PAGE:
Three Ways Peer Support Helps End Stigma
By: Anthony Scardina, NAMI Dane County Intern
For individuals with mental illness, the journey to recovery can seem dark and endless. Negative stigma surrounding mental illness impacts how individuals with mental illness are perceived by their peers, and how they perceive themselves. Having the support of family, friends, and/or co-workers, is extremely important and valuable for those affected by mental illness.
Stigma encourages isolation, blame, and secrecy, which creates huge challenges when it comes to getting needed support. When a person is in distress, their peers are often the first contact. The positive consequences of effective peer support cannot be over-looked. Here are three ways that peer support contributes to ending stigma associated with mental illness:
- Peer Support Promotes Conversation
Whether you identify with having a mental illness or are a peer to someone who does, peer support promotes conversation. In doing so, it provides people the confidence needed to openly talk about their mental health, rather than feel the need to hide it.
- Empowers Rather than Shames
Peer support empowers people to live their lives proudly. When peers choose to empower rather than shame, it helps reassure individuals that it’s okay to not be okay, and that they shouldn’t view themselves differently. It provides the encouragement needed for people to not only accept who they are, but to be proud of it.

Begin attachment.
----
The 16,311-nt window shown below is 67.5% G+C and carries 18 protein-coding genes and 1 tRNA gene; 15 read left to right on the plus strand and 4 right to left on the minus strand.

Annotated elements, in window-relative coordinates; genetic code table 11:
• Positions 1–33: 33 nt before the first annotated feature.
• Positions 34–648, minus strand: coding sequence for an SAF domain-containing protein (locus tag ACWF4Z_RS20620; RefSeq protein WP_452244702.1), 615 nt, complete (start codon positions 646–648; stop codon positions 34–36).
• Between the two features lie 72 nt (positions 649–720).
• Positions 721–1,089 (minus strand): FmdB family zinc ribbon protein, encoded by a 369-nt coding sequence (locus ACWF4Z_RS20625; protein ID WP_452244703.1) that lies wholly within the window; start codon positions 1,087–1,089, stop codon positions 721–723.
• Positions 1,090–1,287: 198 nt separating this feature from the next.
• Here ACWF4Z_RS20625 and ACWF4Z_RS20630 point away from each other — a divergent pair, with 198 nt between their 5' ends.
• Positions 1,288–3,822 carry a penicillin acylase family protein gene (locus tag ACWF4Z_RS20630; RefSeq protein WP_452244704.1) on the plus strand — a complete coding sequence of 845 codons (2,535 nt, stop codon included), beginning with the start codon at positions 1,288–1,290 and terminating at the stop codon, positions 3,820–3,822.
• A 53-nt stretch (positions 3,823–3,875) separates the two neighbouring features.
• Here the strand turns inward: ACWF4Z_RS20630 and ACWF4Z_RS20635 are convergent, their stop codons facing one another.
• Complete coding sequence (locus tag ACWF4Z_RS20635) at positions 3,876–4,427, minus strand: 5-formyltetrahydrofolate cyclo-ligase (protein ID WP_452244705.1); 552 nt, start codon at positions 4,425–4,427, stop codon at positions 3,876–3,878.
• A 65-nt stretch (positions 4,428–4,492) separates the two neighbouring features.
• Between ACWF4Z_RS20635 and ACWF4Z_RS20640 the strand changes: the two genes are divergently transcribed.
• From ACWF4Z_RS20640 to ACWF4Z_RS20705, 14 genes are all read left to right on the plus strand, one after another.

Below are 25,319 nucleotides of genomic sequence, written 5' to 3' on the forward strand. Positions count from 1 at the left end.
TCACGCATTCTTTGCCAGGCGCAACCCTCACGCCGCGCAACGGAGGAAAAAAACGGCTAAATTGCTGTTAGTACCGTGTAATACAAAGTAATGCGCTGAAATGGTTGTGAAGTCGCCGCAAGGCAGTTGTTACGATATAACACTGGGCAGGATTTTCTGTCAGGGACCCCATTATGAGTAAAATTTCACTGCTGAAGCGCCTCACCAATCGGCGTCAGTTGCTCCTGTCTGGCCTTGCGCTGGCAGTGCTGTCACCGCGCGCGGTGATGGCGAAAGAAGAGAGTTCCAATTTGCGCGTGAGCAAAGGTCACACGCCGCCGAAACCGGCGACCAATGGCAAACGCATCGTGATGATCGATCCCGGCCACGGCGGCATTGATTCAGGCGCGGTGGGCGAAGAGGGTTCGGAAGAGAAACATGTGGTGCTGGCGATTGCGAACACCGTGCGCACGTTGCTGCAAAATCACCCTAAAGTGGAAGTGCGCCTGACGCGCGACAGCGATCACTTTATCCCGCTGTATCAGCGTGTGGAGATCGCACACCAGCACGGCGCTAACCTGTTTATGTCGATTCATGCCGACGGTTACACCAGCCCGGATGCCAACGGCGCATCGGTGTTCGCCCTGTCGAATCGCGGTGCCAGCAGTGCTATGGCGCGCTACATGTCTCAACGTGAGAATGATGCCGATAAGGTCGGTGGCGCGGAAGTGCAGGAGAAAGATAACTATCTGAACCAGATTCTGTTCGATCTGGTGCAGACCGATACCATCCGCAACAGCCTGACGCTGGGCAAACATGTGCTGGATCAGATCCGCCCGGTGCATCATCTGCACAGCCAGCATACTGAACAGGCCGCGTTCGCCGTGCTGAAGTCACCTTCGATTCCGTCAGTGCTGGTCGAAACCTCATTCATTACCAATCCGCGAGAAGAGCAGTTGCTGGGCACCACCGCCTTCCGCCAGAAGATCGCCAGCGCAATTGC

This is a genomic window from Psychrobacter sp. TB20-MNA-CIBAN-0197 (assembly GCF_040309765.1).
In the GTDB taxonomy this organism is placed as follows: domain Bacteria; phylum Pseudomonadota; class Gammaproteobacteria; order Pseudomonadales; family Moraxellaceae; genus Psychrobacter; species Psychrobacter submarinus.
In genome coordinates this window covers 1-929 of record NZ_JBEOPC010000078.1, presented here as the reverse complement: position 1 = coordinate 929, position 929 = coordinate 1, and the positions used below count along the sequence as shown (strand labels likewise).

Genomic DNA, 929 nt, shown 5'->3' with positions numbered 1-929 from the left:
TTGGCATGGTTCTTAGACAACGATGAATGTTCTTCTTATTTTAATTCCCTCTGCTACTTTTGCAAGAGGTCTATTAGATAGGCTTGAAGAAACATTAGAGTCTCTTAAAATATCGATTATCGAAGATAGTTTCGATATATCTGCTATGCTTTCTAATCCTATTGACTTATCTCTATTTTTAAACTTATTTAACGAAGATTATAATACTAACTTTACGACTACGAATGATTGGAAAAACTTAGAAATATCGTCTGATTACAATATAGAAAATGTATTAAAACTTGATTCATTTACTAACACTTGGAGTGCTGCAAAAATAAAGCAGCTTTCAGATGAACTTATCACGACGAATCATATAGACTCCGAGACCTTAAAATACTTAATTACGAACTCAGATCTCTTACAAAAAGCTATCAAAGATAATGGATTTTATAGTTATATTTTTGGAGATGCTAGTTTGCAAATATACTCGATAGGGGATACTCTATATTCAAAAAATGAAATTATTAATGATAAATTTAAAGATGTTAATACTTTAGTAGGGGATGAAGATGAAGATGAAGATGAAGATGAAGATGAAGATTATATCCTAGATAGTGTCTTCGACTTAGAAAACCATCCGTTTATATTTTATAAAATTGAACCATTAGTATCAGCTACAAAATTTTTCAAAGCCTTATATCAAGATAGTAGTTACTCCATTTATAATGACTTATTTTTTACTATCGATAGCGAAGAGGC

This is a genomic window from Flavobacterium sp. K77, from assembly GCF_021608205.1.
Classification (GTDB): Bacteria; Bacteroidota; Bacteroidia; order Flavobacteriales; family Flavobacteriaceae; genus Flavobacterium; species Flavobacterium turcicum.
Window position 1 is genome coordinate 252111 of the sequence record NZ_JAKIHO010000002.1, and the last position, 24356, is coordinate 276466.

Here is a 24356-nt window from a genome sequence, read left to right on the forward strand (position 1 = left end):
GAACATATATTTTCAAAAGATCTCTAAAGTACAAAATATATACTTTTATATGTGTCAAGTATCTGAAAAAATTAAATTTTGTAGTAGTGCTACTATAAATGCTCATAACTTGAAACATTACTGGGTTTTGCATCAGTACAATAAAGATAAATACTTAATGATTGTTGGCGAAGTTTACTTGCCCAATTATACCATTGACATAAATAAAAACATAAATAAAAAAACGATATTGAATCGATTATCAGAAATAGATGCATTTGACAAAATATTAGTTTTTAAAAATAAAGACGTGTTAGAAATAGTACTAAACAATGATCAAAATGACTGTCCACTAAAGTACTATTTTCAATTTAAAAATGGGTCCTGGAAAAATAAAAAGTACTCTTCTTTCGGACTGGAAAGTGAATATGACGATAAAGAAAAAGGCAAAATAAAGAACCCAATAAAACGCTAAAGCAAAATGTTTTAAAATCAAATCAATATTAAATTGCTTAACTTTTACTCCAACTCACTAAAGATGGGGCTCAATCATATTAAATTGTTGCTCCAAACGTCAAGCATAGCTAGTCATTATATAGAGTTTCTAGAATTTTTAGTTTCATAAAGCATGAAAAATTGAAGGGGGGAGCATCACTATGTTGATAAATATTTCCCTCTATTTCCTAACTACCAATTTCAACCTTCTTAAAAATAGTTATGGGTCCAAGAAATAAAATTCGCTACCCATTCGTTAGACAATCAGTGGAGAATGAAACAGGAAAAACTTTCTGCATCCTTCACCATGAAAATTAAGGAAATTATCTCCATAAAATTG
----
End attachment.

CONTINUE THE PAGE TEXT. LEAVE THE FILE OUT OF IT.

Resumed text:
- Continuing Education Leads to Empathy
Thanks in large part to the role that peer support has played; society has become more educated about mental illness. As a result, the push to destigmatize the perception of mental illness has become a priority for many. Educating our communities about mental illness fosters the growth of empathy. The more empathetic people become, the more accepting and understanding they will be towards those with mental illness.
The fight to end mental illness stigma is not an easy one, but it’s an important one. We must continue to create an accepting society where those with mental illness feel empowered and not shamed. We must continue to foster a safe environment that encourage our peers to openly talk about issues they face. We must continue to make strides towards a society where those with a mental illness aren’t looked down upon. And we must continue to provide peer support to each other, because without each other, we cannot succeed.
Interested in getting involved in peer support programs? Click here to learn more about the life-saving peer support programs offered by NAMI Dane County, and how you can contribute to a stigma free community.